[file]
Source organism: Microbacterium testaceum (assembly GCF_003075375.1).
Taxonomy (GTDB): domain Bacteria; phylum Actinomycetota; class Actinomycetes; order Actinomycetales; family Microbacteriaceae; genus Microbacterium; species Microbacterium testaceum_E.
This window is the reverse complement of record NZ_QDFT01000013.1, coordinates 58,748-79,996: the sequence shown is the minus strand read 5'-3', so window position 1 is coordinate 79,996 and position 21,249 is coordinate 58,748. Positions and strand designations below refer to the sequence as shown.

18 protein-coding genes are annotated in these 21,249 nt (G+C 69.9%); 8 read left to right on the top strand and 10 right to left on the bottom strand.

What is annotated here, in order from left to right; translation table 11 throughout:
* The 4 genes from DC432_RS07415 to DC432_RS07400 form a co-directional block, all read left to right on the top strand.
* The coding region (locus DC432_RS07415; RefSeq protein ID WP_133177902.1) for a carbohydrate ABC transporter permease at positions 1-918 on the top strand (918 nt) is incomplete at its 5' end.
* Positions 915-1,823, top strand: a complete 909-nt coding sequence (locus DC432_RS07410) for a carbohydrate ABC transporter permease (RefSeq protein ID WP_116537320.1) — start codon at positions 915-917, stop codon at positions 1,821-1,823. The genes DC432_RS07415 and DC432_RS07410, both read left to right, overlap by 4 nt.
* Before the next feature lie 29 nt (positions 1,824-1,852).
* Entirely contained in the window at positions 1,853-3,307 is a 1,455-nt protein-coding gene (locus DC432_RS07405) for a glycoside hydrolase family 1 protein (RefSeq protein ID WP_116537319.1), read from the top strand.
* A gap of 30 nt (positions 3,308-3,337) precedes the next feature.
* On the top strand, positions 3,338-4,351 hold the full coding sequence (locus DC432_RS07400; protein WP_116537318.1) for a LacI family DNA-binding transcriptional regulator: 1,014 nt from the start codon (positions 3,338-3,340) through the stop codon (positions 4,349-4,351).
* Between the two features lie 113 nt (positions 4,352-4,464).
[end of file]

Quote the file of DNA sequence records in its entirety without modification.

Source organism: Microbacterium testaceum (assembly GCF_003075375.1).
Taxonomy (GTDB): domain Bacteria; phylum Actinomycetota; class Actinomycetes; order Actinomycetales; family Microbacteriaceae; genus Microbacterium; species Microbacterium testaceum_E.
This window is the reverse complement of record NZ_QDFT01000013.1, coordinates 58,748-79,996: the sequence shown is the minus strand read 5'-3', so window position 1 is coordinate 79,996 and position 21,249 is coordinate 58,748. Positions and strand designations below refer to the sequence as shown.

18 protein-coding genes are annotated in these 21,249 nt (G+C 69.9%); 8 read left to right on the top strand and 10 right to left on the bottom strand.

What is annotated here, in order from left to right; translation table 11 throughout:
* The 4 genes from DC432_RS07415 to DC432_RS07400 form a co-directional block, all read left to right on the top strand.
* The coding region (locus DC432_RS07415; RefSeq protein ID WP_133177902.1) for a carbohydrate ABC transporter permease at positions 1-918 on the top strand (918 nt) is incomplete at its 5' end.
* Positions 915-1,823, top strand: a complete 909-nt coding sequence (locus DC432_RS07410) for a carbohydrate ABC transporter permease (RefSeq protein ID WP_116537320.1) — start codon at positions 915-917, stop codon at positions 1,821-1,823. The genes DC432_RS07415 and DC432_RS07410, both read left to right, overlap by 4 nt.
* Before the next feature lie 29 nt (positions 1,824-1,852).
* Entirely contained in the window at positions 1,853-3,307 is a 1,455-nt protein-coding gene (locus DC432_RS07405) for a glycoside hydrolase family 1 protein (RefSeq protein ID WP_116537319.1), read from the top strand.
* A gap of 30 nt (positions 3,308-3,337) precedes the next feature.
* On the top strand, positions 3,338-4,351 hold the full coding sequence (locus DC432_RS07400; protein WP_116537318.1) for a LacI family DNA-binding transcriptional regulator: 1,014 nt from the start codon (positions 3,338-3,340) through the stop codon (positions 4,349-4,351).
* Between the two features lie 113 nt (positions 4,352-4,464).